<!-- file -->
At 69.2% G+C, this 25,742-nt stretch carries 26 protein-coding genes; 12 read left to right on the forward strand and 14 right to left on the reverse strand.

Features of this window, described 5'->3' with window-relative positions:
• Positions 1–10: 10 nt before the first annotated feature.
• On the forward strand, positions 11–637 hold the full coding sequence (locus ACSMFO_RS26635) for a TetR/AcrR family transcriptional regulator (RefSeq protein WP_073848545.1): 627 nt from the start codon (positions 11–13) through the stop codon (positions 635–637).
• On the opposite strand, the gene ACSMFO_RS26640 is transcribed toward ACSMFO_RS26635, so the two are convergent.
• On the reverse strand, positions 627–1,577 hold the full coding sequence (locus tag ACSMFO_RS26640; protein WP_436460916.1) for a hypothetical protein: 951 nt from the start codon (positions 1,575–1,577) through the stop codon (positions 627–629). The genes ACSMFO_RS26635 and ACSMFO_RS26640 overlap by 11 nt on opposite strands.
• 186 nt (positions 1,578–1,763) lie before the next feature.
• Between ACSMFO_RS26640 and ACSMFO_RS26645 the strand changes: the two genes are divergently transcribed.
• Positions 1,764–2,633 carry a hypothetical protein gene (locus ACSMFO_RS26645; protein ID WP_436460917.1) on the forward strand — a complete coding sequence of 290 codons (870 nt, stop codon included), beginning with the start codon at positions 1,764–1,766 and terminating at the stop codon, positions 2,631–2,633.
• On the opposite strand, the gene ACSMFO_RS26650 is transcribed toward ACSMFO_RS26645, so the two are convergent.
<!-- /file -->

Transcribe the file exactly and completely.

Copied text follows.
At 69.2% G+C, this 25,742-nt stretch carries 26 protein-coding genes; 12 read left to right on the forward strand and 14 right to left on the reverse strand.

Features of this window, described 5'->3' with window-relative positions:
• Positions 1–10: 10 nt before the first annotated feature.
• On the forward strand, positions 11–637 hold the full coding sequence (locus ACSMFO_RS26635) for a TetR/AcrR family transcriptional regulator (RefSeq protein WP_073848545.1): 627 nt from the start codon (positions 11–13) through the stop codon (positions 635–637).
• On the opposite strand, the gene ACSMFO_RS26640 is transcribed toward ACSMFO_RS26635, so the two are convergent.
• On the reverse strand, positions 627–1,577 hold the full coding sequence (locus tag ACSMFO_RS26640; protein WP_436460916.1) for a hypothetical protein: 951 nt from the start codon (positions 1,575–1,577) through the stop codon (positions 627–629). The genes ACSMFO_RS26635 and ACSMFO_RS26640 overlap by 11 nt on opposite strands.
• 186 nt (positions 1,578–1,763) lie before the next feature.
• Between ACSMFO_RS26640 and ACSMFO_RS26645 the strand changes: the two genes are divergently transcribed.
• Positions 1,764–2,633 carry a hypothetical protein gene (locus ACSMFO_RS26645; protein ID WP_436460917.1) on the forward strand — a complete coding sequence of 290 codons (870 nt, stop codon included), beginning with the start codon at positions 1,764–1,766 and terminating at the stop codon, positions 2,631–2,633.
• On the opposite strand, the gene ACSMFO_RS26650 is transcribed toward ACSMFO_RS26645, so the two are convergent.